Welcome to European Tribune. It's gone a bit quiet around here these days, but it's still going.
There may be some overlap between marginally attached and those that have been excluded from the labor force.  The problem is that the marginally attached definition requires that you have actively applied in the last year.  There are a lot of people who would be in the labor force, but haven't applied in the last year.  The way the Census trains for CPS, this very explicit.  They don't follow up to ask if you would have applied, but haven't because you haven't found an appropriate job.

The broader point is that there has emerged a secular divergence between Euro area labor force participation and that of the US.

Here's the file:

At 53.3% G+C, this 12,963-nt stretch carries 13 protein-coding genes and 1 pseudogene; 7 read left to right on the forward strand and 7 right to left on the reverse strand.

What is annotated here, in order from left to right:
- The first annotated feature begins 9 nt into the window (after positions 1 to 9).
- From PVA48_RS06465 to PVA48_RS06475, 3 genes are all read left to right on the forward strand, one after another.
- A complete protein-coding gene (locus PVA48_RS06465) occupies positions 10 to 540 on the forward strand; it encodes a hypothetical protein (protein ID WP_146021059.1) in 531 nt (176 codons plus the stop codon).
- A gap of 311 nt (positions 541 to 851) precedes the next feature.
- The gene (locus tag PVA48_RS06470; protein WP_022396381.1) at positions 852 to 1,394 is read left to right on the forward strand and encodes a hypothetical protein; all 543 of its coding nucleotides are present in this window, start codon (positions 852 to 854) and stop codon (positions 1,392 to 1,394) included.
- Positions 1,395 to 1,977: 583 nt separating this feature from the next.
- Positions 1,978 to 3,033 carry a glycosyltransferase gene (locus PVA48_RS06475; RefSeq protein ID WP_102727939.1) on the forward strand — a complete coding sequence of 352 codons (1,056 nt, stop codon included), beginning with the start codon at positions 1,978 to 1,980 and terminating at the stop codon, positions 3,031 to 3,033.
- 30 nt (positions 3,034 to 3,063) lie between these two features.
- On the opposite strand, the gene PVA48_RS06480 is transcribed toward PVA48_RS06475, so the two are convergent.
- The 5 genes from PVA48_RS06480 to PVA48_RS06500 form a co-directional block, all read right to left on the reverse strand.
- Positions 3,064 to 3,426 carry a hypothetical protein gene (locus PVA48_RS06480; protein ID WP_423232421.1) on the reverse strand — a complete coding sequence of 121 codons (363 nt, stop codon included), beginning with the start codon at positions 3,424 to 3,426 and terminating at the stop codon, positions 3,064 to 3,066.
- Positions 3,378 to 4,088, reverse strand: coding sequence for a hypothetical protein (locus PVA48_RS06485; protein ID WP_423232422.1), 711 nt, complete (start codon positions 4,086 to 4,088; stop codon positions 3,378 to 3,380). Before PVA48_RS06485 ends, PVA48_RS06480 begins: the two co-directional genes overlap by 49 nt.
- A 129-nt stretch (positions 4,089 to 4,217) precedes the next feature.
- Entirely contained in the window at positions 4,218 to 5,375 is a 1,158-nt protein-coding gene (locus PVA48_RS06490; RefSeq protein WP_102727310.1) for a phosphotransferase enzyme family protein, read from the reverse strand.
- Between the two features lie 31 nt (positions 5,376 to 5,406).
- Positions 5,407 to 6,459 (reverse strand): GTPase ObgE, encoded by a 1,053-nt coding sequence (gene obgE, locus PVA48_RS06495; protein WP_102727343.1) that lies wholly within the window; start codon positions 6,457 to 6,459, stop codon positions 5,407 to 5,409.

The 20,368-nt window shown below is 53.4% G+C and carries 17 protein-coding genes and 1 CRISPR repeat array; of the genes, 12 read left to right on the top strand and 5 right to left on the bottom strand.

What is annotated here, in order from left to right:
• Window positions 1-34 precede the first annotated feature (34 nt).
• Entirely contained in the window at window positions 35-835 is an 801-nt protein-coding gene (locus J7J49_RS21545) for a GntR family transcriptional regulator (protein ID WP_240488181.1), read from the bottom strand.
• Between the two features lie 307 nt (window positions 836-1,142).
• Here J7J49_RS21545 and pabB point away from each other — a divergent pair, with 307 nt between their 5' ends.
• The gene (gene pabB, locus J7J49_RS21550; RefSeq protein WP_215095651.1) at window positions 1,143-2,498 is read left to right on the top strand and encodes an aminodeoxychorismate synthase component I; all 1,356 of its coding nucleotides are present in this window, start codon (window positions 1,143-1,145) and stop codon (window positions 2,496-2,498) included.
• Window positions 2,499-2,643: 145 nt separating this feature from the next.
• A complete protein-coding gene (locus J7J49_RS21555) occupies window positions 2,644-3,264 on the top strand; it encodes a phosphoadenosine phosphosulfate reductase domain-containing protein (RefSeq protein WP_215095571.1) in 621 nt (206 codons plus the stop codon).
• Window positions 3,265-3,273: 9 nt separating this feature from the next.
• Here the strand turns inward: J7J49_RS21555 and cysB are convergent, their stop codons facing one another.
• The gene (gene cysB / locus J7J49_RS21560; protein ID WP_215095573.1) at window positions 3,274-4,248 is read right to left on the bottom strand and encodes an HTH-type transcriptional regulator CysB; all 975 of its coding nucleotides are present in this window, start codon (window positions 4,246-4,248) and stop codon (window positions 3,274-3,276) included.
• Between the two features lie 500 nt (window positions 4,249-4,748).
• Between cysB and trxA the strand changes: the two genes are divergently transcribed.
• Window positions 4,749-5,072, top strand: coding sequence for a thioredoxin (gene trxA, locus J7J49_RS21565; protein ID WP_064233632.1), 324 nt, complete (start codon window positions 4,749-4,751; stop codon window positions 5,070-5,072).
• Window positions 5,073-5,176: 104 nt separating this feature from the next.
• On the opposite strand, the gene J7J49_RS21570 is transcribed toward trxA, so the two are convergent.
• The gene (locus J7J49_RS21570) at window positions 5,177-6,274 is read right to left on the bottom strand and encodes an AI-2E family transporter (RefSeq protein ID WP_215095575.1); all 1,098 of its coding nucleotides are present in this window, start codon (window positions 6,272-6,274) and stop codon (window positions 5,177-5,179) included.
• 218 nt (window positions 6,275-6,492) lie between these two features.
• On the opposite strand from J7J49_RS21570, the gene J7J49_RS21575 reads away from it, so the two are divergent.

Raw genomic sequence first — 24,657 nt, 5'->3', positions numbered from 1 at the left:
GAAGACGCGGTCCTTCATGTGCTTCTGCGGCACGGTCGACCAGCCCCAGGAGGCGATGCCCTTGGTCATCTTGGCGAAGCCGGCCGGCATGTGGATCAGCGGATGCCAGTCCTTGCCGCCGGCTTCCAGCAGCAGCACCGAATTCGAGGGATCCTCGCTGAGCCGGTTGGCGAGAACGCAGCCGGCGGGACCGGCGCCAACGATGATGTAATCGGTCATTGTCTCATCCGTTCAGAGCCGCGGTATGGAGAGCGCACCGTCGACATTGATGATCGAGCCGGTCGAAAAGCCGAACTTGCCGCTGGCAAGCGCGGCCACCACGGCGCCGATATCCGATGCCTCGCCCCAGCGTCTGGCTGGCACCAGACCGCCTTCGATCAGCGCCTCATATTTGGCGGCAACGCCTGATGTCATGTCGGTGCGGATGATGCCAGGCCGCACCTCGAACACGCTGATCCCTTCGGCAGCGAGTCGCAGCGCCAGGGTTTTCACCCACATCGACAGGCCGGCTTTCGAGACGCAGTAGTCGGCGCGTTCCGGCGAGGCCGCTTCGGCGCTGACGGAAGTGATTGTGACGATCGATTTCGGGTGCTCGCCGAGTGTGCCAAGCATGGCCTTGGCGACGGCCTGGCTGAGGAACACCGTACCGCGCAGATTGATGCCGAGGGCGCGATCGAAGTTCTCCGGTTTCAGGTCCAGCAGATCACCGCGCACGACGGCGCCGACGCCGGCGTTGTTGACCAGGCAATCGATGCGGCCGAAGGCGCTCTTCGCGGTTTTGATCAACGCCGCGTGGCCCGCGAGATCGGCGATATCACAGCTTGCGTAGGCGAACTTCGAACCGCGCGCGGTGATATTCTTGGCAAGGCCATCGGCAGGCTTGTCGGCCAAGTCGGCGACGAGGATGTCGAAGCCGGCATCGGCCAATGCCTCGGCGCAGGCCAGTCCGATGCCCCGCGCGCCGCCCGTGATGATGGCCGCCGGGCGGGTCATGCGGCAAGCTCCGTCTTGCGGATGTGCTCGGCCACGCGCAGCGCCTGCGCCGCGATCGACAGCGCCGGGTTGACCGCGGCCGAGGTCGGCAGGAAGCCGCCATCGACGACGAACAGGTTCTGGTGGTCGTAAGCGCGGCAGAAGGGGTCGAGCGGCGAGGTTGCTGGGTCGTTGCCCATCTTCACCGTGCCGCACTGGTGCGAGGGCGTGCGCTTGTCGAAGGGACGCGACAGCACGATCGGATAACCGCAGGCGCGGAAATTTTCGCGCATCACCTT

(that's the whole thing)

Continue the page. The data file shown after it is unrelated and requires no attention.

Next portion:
What's going on? Europe and the United States face some of the same demographic and economic forces. Populations are aging on both sides of the Atlantic. Many workers in Europe, too, have stopped looking for work, discouraged by lack of opportunities.

There is, however, one big difference. In the euro area, the working rate of older women is still much lower than it is in the United States. Almost half of American women over 45 are in the labor market, compared to fewer than 40 percent in the euro zone. And European women are picking up the slack. So despite a severe economic downturn, the share of older women in the labor pool has been growing at a robust clip.

And I'll give my consent to any government that does not deny a man a living wage-Billy Bragg
by ManfromMiddletown (manfrommiddletown at lycos dot com) on Mon Apr 20th, 2015 at 11:57:22 PM EST
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